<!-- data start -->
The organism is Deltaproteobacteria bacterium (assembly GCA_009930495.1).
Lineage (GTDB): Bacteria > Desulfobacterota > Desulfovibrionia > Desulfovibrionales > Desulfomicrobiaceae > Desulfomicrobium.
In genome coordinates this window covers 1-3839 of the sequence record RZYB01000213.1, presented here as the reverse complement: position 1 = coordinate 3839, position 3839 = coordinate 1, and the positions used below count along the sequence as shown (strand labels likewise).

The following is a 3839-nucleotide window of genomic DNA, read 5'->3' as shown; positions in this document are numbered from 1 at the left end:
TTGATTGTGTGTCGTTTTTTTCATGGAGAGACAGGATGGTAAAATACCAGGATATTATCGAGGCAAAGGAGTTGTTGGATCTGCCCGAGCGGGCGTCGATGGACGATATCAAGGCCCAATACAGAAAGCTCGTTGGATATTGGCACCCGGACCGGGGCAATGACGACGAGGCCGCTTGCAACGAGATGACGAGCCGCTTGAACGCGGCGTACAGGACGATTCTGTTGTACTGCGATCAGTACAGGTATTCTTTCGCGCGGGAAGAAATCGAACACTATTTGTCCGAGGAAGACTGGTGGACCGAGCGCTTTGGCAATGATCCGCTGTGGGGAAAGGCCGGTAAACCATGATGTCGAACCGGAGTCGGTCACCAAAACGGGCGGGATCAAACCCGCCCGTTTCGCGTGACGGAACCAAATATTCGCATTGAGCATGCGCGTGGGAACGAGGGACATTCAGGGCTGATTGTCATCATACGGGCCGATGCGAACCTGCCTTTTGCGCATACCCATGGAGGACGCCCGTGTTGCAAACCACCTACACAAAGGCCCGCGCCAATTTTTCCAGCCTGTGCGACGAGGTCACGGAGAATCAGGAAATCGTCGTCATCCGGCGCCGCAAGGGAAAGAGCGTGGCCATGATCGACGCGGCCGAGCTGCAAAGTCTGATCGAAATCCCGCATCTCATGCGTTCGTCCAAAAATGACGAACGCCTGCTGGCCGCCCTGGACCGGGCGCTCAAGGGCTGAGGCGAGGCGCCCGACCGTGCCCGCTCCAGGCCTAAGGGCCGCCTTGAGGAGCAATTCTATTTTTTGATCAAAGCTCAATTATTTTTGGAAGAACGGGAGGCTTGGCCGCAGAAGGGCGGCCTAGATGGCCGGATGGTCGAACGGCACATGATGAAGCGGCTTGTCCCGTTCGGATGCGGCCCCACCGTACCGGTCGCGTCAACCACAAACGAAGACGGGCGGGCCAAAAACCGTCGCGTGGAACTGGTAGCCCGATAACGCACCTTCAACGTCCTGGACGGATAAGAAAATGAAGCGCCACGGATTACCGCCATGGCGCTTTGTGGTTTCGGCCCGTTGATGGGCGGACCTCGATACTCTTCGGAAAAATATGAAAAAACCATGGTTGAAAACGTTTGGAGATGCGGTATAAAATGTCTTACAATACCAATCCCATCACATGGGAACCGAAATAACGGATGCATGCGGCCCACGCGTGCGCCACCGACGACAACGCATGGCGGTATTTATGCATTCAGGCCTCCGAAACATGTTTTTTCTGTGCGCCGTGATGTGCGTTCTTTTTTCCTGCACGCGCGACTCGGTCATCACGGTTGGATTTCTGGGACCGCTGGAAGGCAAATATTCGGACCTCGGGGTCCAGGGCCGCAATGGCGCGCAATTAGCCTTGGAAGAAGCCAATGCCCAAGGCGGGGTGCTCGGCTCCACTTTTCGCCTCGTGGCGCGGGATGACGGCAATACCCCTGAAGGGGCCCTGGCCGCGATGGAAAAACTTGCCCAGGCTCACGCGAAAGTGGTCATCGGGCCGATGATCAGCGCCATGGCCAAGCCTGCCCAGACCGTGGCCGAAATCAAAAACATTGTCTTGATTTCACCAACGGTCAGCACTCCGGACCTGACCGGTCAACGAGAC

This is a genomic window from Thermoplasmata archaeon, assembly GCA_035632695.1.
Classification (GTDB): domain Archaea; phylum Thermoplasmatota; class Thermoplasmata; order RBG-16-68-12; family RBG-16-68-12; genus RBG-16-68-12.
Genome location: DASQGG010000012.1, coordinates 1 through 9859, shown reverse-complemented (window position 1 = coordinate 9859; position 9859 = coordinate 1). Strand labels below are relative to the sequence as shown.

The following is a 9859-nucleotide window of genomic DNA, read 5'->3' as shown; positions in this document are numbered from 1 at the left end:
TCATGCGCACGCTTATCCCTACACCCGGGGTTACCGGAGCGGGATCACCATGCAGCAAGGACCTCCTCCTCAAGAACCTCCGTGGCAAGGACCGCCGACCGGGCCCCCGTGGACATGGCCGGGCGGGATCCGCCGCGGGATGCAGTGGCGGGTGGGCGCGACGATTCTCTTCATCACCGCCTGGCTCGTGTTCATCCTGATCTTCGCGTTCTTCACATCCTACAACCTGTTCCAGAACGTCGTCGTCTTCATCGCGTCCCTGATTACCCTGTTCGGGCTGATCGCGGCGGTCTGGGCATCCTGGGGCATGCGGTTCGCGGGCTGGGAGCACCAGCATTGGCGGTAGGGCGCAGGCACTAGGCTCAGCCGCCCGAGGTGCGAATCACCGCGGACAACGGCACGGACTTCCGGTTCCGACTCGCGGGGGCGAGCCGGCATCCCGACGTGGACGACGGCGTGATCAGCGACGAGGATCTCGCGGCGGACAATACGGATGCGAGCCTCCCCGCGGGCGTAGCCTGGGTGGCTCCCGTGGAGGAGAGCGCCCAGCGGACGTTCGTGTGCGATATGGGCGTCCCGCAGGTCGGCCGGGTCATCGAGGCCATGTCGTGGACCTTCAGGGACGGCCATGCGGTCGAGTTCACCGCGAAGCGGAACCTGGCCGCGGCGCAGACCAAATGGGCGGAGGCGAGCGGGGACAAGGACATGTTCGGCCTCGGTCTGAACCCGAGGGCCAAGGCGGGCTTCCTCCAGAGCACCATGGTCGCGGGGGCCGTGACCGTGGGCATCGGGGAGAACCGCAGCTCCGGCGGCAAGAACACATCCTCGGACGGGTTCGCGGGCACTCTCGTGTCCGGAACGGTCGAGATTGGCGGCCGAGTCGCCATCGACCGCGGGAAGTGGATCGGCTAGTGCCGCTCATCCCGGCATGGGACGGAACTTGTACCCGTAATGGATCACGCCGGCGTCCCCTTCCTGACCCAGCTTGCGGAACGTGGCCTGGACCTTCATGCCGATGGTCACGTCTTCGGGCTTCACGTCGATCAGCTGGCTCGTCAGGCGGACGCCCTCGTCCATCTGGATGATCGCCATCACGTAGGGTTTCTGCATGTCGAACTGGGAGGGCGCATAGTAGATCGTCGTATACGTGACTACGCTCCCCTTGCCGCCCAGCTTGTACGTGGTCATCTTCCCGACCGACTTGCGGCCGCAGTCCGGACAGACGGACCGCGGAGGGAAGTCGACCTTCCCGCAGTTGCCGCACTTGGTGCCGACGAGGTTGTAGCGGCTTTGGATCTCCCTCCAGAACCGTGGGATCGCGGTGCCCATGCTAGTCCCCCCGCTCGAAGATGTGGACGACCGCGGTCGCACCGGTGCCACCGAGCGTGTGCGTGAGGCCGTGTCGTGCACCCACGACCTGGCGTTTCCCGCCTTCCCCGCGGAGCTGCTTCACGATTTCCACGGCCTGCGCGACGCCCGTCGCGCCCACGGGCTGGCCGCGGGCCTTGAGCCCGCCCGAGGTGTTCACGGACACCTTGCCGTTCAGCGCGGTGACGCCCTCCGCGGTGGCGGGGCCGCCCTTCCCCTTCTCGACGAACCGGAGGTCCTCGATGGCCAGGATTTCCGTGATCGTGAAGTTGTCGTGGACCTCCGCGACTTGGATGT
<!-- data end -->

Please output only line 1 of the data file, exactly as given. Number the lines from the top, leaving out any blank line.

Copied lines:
The organism is Deltaproteobacteria bacterium (assembly GCA_009930495.1).